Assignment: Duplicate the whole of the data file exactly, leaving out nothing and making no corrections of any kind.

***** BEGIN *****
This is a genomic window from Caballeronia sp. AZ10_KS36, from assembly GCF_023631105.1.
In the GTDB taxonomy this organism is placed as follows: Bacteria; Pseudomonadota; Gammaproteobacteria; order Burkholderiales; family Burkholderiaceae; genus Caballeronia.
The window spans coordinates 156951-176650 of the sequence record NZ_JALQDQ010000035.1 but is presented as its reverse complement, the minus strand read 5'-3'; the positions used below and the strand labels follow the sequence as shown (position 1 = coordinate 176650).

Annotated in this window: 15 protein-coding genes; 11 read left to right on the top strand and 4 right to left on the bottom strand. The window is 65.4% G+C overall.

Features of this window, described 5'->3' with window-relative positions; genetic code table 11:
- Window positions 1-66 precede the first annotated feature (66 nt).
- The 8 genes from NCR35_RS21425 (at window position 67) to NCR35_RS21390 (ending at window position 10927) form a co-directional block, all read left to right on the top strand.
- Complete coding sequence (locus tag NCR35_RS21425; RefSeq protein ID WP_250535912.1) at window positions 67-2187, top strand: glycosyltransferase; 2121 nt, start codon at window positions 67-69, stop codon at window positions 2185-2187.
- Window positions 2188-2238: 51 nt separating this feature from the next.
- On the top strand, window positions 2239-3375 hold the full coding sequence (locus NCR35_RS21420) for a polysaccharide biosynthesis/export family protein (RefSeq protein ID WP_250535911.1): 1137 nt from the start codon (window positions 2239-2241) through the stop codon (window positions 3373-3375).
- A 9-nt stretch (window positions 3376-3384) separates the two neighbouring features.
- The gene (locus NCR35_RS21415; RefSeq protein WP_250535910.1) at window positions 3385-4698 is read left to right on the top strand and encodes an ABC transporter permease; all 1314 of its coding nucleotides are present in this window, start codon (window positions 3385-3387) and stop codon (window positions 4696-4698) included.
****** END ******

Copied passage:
This is a genomic window from Caballeronia sp. AZ10_KS36, from assembly GCF_023631105.1.
In the GTDB taxonomy this organism is placed as follows: Bacteria; Pseudomonadota; Gammaproteobacteria; order Burkholderiales; family Burkholderiaceae; genus Caballeronia.
The window spans coordinates 156951-176650 of the sequence record NZ_JALQDQ010000035.1 but is presented as its reverse complement, the minus strand read 5'-3'; the positions used below and the strand labels follow the sequence as shown (position 1 = coordinate 176650).

Annotated in this window: 15 protein-coding genes; 11 read left to right on the top strand and 4 right to left on the bottom strand. The window is 65.4% G+C overall.

Features of this window, described 5'->3' with window-relative positions; genetic code table 11:
- Window positions 1-66 precede the first annotated feature (66 nt).
- The 8 genes from NCR35_RS21425 (at window position 67) to NCR35_RS21390 (ending at window position 10927) form a co-directional block, all read left to right on the top strand.
- Complete coding sequence (locus tag NCR35_RS21425; RefSeq protein ID WP_250535912.1) at window positions 67-2187, top strand: glycosyltransferase; 2121 nt, start codon at window positions 67-69, stop codon at window positions 2185-2187.
- Window positions 2188-2238: 51 nt separating this feature from the next.
- On the top strand, window positions 2239-3375 hold the full coding sequence (locus NCR35_RS21420) for a polysaccharide biosynthesis/export family protein (RefSeq protein ID WP_250535911.1): 1137 nt from the start codon (window positions 2239-2241) through the stop codon (window positions 3373-3375).
- A 9-nt stretch (window positions 3376-3384) separates the two neighbouring features.
- The gene (locus NCR35_RS21415; RefSeq protein WP_250535910.1) at window positions 3385-4698 is read left to right on the top strand and encodes an ABC transporter permease; all 1314 of its coding nucleotides are present in this window, start codon (window positions 3385-3387) and stop codon (window positions 4696-4698) included.